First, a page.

Decriminalisation of politics to face acid test of Constitutional Bench

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Illustration: Vikram Nongmaithem

The Supreme Court’s attempts to decriminalize politics last month was welcomed by almost all quarters of the public, which is tired of goondas taking over Parliament.

On 12 August, the government decided to challenge this judgment by preferring a review of two consecutive orders in this regard before a five-judge Constitutional Bench.

Legislators have also opined that the Parliament should have taken lead in this case and brought in legislation to cleanse politics.

Opposition party Biju Janata Dal MP, Baijayant Panda, said, “I would have preferred that we introduce such changes by legislation in Parliament rather than through judicial activism.”

The first judgment of 10 July struck down Section 8 (4) of the Representation of People’s Act, thus disqualifying convicted MPs/MLAs immediately upon conviction. Earlier, the parliamentary legislation allowed legislators to continue if their appeal was admitted in a court of law.

The second decision, delivered on 11 July, disqualified anyone from contesting elections if they were in custody or undergoing a sentence at the time of election.

A number of jurists, including former chief justices of India, gave their views on the first judgment supporting it. So, did several politicians who wanted a cleaner system. But the government did not take it well and hence the review petitions to the constitutional bench, especially this being an election year with four state assembly elections to be held this year and the general elections in the next.

This renews the importance of the issue and places it in public domain once again. Senior advocate Dushyant Dave said, “The judgments on de-criminalization will only ensure that criminal candidates cannot hide behind the law. Section 8(4) of the RPA 1951 has been the refuge of convicted political convicts. The doors of this refuge are closed. Only a constitutional amendment can open the doors. Unfortunately, if the political parties close ranks, the constitutional basis of the judgment will go. Each party should be made to explain why they promote criminals. The selection process has to be more open and the press more attacking in its exposure.”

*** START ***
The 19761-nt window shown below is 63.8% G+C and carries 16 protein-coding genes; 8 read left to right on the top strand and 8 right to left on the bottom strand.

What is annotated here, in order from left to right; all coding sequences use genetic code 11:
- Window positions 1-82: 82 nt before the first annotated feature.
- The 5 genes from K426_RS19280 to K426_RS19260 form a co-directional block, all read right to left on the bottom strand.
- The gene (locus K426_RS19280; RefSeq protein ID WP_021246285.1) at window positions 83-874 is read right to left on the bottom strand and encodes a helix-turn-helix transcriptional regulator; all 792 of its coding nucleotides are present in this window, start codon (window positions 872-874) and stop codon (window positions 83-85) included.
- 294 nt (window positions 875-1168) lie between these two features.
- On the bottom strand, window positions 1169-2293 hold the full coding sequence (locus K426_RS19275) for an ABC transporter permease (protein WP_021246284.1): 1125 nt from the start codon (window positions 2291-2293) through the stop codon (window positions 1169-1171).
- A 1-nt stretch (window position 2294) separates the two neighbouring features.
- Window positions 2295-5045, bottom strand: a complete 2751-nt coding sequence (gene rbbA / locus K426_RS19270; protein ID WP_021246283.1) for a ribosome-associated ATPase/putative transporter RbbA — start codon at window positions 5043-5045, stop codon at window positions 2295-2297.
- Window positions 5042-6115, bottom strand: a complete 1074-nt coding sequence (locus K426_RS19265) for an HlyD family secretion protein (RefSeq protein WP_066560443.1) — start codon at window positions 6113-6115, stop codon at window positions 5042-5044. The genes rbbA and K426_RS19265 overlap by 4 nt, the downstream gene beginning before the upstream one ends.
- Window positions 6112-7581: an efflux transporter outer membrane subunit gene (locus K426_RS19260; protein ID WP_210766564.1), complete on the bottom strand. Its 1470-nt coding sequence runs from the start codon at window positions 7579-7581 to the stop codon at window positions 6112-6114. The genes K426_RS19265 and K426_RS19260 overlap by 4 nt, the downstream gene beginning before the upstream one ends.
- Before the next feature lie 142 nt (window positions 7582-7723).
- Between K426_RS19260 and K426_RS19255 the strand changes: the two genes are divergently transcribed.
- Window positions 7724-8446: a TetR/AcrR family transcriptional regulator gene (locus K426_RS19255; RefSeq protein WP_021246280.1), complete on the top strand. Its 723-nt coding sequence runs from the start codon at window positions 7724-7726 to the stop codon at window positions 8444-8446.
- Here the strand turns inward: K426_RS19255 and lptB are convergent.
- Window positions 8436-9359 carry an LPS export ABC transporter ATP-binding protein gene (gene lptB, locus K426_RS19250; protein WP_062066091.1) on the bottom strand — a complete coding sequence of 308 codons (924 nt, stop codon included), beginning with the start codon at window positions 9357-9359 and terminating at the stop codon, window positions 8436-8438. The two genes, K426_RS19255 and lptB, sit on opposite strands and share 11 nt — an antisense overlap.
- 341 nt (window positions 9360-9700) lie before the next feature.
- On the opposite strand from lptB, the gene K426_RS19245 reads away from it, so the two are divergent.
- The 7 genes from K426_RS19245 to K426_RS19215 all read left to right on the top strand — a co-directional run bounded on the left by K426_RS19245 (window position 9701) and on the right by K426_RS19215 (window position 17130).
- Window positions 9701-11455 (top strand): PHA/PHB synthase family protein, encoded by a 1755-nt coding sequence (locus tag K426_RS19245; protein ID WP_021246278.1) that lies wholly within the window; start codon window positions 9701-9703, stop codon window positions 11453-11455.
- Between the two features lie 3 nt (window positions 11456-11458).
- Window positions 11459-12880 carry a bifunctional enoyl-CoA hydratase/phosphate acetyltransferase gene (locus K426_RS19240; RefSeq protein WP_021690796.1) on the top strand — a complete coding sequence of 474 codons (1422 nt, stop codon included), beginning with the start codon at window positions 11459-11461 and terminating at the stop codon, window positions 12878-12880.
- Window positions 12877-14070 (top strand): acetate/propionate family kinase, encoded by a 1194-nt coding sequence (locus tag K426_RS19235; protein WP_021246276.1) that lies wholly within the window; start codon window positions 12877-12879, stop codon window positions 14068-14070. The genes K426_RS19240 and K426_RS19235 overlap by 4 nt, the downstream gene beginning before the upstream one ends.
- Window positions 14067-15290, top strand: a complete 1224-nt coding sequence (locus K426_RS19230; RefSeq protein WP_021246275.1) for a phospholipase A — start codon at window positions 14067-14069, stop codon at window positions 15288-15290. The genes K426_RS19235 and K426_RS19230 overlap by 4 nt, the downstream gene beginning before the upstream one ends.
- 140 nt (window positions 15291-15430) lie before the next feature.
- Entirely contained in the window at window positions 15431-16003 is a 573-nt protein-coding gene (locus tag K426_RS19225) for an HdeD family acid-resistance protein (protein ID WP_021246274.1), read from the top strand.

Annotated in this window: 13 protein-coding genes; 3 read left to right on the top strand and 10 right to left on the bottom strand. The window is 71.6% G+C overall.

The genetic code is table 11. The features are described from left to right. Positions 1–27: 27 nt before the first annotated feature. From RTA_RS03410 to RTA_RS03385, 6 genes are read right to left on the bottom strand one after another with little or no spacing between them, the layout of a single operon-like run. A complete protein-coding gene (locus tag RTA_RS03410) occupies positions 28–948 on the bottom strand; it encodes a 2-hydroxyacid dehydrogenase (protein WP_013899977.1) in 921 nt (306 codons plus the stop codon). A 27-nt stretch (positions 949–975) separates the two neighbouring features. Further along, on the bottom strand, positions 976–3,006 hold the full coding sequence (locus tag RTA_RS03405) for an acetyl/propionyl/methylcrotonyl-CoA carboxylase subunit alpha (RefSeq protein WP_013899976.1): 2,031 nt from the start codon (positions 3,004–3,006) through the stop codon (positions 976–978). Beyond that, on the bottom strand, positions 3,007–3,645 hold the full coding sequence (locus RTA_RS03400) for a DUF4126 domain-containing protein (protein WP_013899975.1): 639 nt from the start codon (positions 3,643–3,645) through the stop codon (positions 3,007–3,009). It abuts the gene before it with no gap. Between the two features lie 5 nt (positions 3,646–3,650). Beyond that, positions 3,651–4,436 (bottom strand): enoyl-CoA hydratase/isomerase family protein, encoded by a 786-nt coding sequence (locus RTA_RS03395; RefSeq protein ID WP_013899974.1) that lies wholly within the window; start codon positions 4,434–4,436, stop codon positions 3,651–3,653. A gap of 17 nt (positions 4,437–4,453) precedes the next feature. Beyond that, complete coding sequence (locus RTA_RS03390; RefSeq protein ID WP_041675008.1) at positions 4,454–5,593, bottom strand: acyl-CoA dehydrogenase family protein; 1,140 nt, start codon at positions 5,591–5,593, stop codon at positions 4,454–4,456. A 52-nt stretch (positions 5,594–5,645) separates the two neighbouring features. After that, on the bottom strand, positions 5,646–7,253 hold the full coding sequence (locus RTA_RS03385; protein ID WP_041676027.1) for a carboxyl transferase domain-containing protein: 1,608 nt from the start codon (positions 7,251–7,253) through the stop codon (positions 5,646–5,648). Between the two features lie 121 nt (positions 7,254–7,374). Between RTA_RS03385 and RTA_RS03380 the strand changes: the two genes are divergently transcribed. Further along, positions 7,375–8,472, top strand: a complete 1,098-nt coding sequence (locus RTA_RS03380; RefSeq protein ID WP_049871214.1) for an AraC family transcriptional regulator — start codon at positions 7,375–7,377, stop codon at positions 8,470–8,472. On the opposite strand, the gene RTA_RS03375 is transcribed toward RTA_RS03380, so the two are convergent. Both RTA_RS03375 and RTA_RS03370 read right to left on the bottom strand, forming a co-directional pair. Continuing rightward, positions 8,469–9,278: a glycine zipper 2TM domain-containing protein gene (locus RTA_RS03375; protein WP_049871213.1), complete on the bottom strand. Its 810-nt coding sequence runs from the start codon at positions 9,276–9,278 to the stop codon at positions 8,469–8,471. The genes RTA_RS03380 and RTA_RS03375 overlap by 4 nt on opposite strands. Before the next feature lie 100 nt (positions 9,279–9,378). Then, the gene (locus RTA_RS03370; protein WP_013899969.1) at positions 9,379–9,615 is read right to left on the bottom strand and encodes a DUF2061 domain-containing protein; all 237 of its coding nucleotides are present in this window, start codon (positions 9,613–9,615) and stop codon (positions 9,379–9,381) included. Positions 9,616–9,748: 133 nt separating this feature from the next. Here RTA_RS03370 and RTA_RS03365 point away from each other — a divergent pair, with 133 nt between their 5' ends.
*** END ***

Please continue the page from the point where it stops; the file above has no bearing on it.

Dave also said that good candidates are left out of the fray because of the criminal elements.
As a solution, he said that there should be amendments in the law based on the Law Commission Report that disqualification of a legislator should be effective once charges are framed against him.

“Harold Wilson had a nice phrase for an MP elected on a racist platform to treat him as a parliamentary leper. Unfortunately, though criminals under trial and convicts have no place in an electoral process no one wants to ostracize them,” he added.

Panda says that one of the most important ways to weed out criminal elements out of the system is to institute fast track courts for all classes of people’s representative including MLAs, MPs, Panchayat/Zilla Parishad.

“There are sometimes allegations or cases against political people which need to be adjudicated in court and this can only happen in a practical manner if there are fast track courts dedicated to expediting criminal cases against elected officials. In general, the BJD has supported fast track courts and the Odisha government has continued funding fast track courts for crimes against women and such, despite funding being discontinued from the Centre,” he said.

Panda said that Odisha also had criminal elements in its political parties during the 80s but that “over the course of the last decade or so, this has been reversed to a significant degree.”

In a recent interview with TEHELKA, former solicitor general of India, Gopal Subramaniam had pointed out that legislators almost never use the provision of Article 105 of the Constitution. This provision allows MPs of the ruling party to question the government on certain issues.

Panda said, “This is a very little known provision and most elected members probably don’t know about it. Almost all Indian political parties have concentrated powers at the top of the hierarchy and have functioned by diktat rather than through internal discussions. Because of the prevalent use of the whip in most discussions in Parliament and in Assemblies, elected members have become conditioned to following the party line. The overall culture needs to be reformed and no isolated clause is going to serve the purpose.”

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